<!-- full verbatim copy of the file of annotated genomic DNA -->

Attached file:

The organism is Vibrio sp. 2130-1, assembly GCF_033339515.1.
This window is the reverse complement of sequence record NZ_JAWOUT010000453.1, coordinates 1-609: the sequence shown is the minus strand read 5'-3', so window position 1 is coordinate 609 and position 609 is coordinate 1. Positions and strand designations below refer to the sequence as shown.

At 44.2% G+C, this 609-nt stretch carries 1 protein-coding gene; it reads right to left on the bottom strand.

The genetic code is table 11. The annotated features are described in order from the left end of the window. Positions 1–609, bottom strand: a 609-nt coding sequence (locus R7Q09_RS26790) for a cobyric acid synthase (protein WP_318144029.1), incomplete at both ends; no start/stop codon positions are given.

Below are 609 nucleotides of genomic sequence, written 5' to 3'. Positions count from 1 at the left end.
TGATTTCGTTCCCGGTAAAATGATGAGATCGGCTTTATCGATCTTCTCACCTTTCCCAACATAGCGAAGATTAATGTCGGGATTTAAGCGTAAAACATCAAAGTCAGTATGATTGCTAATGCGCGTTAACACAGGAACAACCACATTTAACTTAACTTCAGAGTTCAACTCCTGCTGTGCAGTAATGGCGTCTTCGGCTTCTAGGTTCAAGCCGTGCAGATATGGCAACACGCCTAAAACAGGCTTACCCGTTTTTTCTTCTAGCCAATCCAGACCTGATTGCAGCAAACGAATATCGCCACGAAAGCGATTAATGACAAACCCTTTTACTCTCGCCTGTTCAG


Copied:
The organism is Vibrio sp. 2130-1, assembly GCF_033339515.1.
This window is the reverse complement of sequence record NZ_JAWOUT010000453.1, coordinates 1-609: the sequence shown is the minus strand read 5'-3', so window position 1 is coordinate 609 and position 609 is coordinate 1. Positions and strand designations below refer to the sequence as shown.

At 44.2% G+C, this 609-nt stretch carries 1 protein-coding gene; it reads right to left on the bottom strand.

The genetic code is table 11. The annotated features are described in order from the left end of the window. Positions 1–609, bottom strand: a 609-nt coding sequence (locus R7Q09_RS26790) for a cobyric acid synthase (protein WP_318144029.1), incomplete at both ends; no start/stop codon positions are given.

Below are 609 nucleotides of genomic sequence, written 5' to 3'. Positions count from 1 at the left end.
TGATTTCGTTCCCGGTAAAATGATGAGATCGGCTTTATCGATCTTCTCACCTTTCCCAACATAGCGAAGATTAATGTCGGGATTTAAGCGTAAAACATCAAAGTCAGTATGATTGCTAATGCGCGTTAACACAGGAACAACCACATTTAACTTAACTTCAGAGTTCAACTCCTGCTGTGCAGTAATGGCGTCTTCGGCTTCTAGGTTCAAGCCGTGCAGATATGGCAACACGCCTAAAACAGGCTTACCCGTTTTTTCTTCTAGCCAATCCAGACCTGATTGCAGCAAACGAATATCGCCACGAAAGCGATTAATGACAAACCCTTTTACTCTCGCCTGTTCAG